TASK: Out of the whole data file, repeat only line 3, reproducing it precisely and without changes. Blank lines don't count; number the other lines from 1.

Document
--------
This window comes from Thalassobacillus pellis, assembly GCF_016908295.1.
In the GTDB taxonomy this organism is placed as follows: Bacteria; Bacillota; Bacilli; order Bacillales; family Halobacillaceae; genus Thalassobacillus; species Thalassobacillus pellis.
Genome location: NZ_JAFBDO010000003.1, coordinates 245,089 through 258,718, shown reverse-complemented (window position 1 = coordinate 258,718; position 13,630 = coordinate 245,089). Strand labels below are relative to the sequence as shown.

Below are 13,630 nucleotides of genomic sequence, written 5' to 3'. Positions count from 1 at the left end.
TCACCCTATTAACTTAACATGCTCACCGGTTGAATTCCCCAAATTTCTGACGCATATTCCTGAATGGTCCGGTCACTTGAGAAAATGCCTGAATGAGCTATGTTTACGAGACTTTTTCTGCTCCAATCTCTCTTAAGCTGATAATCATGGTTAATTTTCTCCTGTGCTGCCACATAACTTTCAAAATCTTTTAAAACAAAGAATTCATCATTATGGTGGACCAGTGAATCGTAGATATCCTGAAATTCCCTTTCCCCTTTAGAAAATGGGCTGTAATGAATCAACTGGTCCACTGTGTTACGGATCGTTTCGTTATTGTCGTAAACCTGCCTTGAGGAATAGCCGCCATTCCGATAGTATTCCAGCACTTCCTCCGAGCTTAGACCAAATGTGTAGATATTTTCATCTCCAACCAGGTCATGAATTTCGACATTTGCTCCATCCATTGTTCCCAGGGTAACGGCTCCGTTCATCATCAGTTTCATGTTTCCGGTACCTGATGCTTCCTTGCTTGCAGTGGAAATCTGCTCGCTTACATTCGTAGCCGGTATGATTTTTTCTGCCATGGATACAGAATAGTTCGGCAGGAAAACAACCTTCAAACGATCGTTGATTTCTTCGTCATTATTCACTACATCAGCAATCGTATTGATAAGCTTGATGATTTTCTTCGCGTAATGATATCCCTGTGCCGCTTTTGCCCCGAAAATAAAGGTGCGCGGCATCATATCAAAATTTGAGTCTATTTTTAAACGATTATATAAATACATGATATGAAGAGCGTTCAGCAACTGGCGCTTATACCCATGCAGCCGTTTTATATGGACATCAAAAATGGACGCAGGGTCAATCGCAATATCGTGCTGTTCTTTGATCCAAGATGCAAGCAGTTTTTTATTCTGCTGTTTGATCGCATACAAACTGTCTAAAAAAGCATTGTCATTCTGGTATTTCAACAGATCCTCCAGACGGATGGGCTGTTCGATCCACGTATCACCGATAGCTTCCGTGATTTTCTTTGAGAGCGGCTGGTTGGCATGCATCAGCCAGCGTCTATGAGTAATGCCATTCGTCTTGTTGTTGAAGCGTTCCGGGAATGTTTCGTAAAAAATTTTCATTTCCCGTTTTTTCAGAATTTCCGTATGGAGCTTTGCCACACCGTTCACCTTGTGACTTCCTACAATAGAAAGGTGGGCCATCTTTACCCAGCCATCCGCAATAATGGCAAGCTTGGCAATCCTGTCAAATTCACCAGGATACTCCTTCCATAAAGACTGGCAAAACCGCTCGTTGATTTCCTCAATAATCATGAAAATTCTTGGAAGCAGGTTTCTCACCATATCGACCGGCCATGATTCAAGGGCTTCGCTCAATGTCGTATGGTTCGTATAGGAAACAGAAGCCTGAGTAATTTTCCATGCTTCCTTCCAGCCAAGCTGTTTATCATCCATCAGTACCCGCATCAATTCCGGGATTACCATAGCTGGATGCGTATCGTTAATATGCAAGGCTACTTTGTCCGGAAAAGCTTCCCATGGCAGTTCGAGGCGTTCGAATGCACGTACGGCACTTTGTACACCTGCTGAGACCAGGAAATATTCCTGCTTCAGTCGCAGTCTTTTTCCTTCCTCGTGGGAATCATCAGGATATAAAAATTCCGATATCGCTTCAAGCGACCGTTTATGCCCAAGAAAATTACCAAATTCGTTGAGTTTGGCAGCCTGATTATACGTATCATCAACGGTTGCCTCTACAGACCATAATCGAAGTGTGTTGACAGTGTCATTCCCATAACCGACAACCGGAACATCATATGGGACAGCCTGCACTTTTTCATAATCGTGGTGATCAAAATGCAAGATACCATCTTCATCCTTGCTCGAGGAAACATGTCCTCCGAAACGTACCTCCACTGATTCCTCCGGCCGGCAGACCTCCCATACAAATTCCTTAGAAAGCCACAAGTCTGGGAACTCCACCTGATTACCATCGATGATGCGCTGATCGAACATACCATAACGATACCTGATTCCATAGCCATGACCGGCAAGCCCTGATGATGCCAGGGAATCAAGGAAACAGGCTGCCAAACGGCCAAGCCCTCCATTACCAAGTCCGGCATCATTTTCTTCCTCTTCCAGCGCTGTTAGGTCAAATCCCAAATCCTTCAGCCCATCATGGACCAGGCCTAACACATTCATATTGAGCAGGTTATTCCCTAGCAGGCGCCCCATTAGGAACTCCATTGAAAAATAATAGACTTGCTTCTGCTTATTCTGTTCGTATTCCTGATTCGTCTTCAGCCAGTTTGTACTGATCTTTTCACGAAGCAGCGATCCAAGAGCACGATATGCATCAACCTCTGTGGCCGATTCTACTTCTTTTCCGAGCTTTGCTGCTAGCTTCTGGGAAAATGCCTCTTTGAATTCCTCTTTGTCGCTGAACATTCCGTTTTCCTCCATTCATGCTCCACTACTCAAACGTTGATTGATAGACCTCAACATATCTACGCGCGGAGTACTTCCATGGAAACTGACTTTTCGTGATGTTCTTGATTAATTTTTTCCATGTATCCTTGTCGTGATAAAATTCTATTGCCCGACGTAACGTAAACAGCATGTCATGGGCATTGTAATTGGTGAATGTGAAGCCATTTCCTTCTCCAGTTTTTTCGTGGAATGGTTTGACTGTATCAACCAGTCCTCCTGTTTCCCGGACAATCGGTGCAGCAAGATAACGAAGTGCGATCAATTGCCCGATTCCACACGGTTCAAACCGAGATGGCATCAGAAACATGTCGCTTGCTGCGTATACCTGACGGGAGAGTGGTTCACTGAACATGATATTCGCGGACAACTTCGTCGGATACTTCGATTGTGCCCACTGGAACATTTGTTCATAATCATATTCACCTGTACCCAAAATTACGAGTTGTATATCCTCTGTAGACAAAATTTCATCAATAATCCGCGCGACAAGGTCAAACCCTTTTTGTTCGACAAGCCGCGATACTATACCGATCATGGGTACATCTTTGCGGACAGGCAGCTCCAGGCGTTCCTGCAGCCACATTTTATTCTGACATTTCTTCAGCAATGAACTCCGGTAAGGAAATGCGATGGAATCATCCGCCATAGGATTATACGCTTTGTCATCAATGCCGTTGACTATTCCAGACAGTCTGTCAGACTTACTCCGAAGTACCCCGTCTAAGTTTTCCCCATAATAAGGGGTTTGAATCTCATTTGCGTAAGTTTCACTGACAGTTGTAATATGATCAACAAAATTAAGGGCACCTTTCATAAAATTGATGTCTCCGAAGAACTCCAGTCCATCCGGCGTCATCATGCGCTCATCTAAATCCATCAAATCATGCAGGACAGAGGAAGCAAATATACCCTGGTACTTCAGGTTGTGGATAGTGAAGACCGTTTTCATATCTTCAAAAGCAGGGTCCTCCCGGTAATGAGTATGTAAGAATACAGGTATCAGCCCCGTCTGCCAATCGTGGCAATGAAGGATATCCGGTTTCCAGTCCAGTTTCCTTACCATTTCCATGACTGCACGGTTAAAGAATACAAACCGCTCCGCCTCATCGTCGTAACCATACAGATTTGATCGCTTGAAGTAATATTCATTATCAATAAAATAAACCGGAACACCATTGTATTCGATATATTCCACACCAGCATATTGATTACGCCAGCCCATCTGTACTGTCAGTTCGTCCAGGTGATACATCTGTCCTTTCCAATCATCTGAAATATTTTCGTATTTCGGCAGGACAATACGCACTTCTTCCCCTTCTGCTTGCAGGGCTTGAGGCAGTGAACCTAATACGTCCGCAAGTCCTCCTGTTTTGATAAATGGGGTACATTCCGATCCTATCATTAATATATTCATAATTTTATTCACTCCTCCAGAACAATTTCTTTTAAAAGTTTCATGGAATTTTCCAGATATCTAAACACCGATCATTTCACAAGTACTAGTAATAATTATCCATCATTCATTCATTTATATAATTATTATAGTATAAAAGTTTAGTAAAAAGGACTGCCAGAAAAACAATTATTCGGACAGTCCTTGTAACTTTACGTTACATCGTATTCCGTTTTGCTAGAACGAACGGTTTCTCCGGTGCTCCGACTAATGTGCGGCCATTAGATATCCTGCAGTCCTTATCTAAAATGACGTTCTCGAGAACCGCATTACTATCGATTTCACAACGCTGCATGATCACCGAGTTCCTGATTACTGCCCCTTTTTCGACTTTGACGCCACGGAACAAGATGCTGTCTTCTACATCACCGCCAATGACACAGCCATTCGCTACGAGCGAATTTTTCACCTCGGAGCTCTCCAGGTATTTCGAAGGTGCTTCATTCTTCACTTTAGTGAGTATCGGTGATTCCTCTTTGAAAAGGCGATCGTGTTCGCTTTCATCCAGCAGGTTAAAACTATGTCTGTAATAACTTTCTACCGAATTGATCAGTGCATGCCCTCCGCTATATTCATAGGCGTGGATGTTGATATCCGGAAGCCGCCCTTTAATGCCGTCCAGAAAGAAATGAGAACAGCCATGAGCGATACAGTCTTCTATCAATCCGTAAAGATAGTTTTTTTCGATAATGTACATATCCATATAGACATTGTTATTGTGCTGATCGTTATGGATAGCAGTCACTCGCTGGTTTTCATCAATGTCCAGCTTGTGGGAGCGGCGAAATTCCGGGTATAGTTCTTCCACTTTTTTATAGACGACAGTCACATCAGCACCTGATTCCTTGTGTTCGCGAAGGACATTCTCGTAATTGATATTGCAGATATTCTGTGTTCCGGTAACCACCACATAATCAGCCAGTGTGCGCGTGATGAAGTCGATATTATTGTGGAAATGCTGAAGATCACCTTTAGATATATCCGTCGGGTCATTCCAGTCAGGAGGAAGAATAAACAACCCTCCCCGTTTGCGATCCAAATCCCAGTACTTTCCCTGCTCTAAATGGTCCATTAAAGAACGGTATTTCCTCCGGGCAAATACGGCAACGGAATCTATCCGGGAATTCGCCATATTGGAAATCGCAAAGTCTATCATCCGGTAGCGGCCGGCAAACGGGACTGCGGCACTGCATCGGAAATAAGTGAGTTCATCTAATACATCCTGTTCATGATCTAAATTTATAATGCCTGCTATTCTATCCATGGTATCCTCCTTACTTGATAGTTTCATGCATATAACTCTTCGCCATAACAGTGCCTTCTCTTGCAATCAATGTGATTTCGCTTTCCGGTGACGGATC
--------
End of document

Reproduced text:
Genome location: NZ_JAFBDO010000003.1, coordinates 245,089 through 258,718, shown reverse-complemented (window position 1 = coordinate 258,718; position 13,630 = coordinate 245,089). Strand labels below are relative to the sequence as shown.